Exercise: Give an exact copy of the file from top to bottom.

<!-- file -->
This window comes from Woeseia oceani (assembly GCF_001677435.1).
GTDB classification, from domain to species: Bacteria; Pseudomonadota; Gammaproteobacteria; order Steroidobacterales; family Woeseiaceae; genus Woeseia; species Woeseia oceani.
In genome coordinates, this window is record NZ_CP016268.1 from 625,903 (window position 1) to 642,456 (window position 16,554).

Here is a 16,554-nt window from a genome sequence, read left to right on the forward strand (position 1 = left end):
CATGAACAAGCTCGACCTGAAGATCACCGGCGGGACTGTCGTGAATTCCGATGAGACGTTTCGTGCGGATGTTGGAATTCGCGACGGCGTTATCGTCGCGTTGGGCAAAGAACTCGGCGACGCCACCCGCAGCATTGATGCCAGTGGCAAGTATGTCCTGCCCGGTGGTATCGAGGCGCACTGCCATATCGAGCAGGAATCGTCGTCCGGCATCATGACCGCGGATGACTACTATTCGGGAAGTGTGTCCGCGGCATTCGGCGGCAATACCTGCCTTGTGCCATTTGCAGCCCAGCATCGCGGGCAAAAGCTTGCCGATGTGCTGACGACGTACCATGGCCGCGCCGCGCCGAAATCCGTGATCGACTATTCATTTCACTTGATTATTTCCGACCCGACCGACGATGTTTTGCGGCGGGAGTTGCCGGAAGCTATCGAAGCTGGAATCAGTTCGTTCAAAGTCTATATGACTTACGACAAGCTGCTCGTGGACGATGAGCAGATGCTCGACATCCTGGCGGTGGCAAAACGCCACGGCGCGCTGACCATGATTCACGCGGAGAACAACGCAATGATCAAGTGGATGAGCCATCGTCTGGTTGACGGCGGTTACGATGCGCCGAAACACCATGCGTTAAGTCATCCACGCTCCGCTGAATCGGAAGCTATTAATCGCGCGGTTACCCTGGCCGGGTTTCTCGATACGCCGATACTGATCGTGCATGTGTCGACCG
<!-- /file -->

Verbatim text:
This window comes from Woeseia oceani (assembly GCF_001677435.1).
GTDB classification, from domain to species: Bacteria; Pseudomonadota; Gammaproteobacteria; order Steroidobacterales; family Woeseiaceae; genus Woeseia; species Woeseia oceani.
In genome coordinates, this window is record NZ_CP016268.1 from 625,903 (window position 1) to 642,456 (window position 16,554).

Here is a 16,554-nt window from a genome sequence, read left to right on the forward strand (position 1 = left end):
CATGAACAAGCTCGACCTGAAGATCACCGGCGGGACTGTCGTGAATTCCGATGAGACGTTTCGTGCGGATGTTGGAATTCGCGACGGCGTTATCGTCGCGTTGGGCAAAGAACTCGGCGACGCCACCCGCAGCATTGATGCCAGTGGCAAGTATGTCCTGCCCGGTGGTATCGAGGCGCACTGCCATATCGAGCAGGAATCGTCGTCCGGCATCATGACCGCGGATGACTACTATTCGGGAAGTGTGTCCGCGGCATTCGGCGGCAATACCTGCCTTGTGCCATTTGCAGCCCAGCATCGCGGGCAAAAGCTTGCCGATGTGCTGACGACGTACCATGGCCGCGCCGCGCCGAAATCCGTGATCGACTATTCATTTCACTTGATTATTTCCGACCCGACCGACGATGTTTTGCGGCGGGAGTTGCCGGAAGCTATCGAAGCTGGAATCAGTTCGTTCAAAGTCTATATGACTTACGACAAGCTGCTCGTGGACGATGAGCAGATGCTCGACATCCTGGCGGTGGCAAAACGCCACGGCGCGCTGACCATGATTCACGCGGAGAACAACGCAATGATCAAGTGGATGAGCCATCGTCTGGTTGACGGCGGTTACGATGCGCCGAAACACCATGCGTTAAGTCATCCACGCTCCGCTGAATCGGAAGCTATTAATCGCGCGGTTACCCTGGCCGGGTTTCTCGATACGCCGATACTGATCGTGCATGTGTCGACCG